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“All poets must eventually bow before the haiku. Bow before the haiku! Can you imagine?”
“For my part,” contributed the Count, “I am glad that Homer wasn’t born in Japan.”
– From A Gentleman in Moscow, Amor Towles
There’s something beautiful about quiet. About silence. In a world of so much noise, so much inane immediacy, it’s nice to detach once in a while. Welcome to The Moodie Davitt Report Interim Tung Chung Bureau, set up in the library at the Coastal Skyline Clubhouse near my Hong Kong apartment.
A library. How long since you last visited a library? I recommend it wholeheartedly. It’s as restorative as a 90-minute spa, a walk in the forest, a plunge into cool alpine lake waters.
The only sounds I can hear are the gentle whirr of the air conditioning system and the occasional turn of a page in a book or a newspaper. I have my South China Morning Post, my laptop (and therefore my company, some would say my life) and a wonderful book – A Gentleman in Moscow by Amor Towles, a sublime testament to the power of good writing. All, for once, is at peace in the, and my, world.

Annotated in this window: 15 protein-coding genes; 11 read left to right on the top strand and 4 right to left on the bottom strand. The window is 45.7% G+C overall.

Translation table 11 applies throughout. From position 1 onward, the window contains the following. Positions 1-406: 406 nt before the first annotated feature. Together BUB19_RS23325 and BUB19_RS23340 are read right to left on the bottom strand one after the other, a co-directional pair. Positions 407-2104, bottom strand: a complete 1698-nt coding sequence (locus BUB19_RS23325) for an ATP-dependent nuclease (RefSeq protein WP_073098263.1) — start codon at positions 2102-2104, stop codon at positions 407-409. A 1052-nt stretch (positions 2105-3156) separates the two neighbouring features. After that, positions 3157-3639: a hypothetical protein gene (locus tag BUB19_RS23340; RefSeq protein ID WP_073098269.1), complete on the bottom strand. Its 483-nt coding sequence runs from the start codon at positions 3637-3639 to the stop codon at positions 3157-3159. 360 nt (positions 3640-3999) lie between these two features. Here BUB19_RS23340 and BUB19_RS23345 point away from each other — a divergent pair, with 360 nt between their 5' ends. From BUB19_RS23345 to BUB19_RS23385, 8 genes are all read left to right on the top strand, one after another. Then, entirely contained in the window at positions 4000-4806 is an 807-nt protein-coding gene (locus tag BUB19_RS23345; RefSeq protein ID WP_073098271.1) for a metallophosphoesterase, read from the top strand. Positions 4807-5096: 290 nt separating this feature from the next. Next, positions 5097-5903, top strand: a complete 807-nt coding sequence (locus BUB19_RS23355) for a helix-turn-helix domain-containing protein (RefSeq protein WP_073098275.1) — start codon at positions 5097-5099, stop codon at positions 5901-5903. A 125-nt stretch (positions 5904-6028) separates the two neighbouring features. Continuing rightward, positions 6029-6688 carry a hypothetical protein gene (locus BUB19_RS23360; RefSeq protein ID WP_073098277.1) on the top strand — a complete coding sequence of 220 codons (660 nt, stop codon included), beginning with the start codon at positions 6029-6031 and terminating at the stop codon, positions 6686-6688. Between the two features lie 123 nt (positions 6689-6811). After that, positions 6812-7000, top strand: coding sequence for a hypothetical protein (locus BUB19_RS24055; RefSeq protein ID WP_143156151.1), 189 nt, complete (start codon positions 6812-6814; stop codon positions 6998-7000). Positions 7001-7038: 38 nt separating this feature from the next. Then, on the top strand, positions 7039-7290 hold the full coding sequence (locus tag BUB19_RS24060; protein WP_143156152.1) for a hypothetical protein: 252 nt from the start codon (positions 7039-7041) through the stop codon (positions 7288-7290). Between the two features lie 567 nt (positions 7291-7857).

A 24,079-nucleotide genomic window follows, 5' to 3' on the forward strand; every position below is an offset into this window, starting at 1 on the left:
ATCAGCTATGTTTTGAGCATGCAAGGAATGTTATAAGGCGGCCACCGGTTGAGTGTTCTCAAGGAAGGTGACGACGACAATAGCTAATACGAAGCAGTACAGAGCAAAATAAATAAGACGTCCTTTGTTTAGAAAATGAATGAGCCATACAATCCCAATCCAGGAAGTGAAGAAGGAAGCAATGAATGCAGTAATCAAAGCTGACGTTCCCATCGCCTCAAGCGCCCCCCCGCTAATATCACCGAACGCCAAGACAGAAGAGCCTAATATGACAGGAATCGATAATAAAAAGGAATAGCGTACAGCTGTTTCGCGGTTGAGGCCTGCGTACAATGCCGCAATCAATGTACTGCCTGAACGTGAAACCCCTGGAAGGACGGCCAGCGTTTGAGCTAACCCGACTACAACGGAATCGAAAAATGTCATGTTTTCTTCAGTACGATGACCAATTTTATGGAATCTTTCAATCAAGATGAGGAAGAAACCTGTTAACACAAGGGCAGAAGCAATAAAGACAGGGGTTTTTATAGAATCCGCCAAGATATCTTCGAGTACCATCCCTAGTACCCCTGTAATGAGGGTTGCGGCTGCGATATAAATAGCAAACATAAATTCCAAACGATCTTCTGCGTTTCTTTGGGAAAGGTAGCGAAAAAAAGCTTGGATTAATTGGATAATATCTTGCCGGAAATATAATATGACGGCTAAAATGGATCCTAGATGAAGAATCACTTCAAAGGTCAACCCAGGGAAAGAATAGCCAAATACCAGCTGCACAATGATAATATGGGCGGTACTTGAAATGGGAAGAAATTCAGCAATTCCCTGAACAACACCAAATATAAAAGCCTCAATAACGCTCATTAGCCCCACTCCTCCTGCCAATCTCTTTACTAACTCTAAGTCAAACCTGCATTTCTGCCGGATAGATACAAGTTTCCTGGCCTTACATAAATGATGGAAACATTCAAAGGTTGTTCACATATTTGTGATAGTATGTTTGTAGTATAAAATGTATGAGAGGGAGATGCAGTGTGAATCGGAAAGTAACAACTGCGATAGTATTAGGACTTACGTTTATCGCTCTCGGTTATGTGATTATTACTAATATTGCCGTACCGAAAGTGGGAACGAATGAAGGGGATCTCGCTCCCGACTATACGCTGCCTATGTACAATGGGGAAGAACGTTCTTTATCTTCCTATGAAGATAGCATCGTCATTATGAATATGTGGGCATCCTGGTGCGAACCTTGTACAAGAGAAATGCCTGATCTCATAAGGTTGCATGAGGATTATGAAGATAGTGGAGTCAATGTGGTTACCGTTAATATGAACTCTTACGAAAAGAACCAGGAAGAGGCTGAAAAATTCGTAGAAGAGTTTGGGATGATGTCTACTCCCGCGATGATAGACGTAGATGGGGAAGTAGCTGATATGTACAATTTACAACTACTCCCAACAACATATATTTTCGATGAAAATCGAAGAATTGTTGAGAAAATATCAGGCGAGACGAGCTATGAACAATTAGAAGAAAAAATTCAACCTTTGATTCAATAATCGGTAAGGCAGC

I’ve been on the road for three weeks and the journey continues tomorrow as I head to Singapore on an important assignment, before a late night flight back to London via Hong Kong on Thursday.
I won’t be staying there for long. Through the balance of August and September I am away for all but one week, due to commitments in Germany, the Netherlands, China (both Hong Kong and the Mainland), Tokyo, Singapore and Paris. Plenty more Interim Bureaux, lots of noise, alas no more libraries.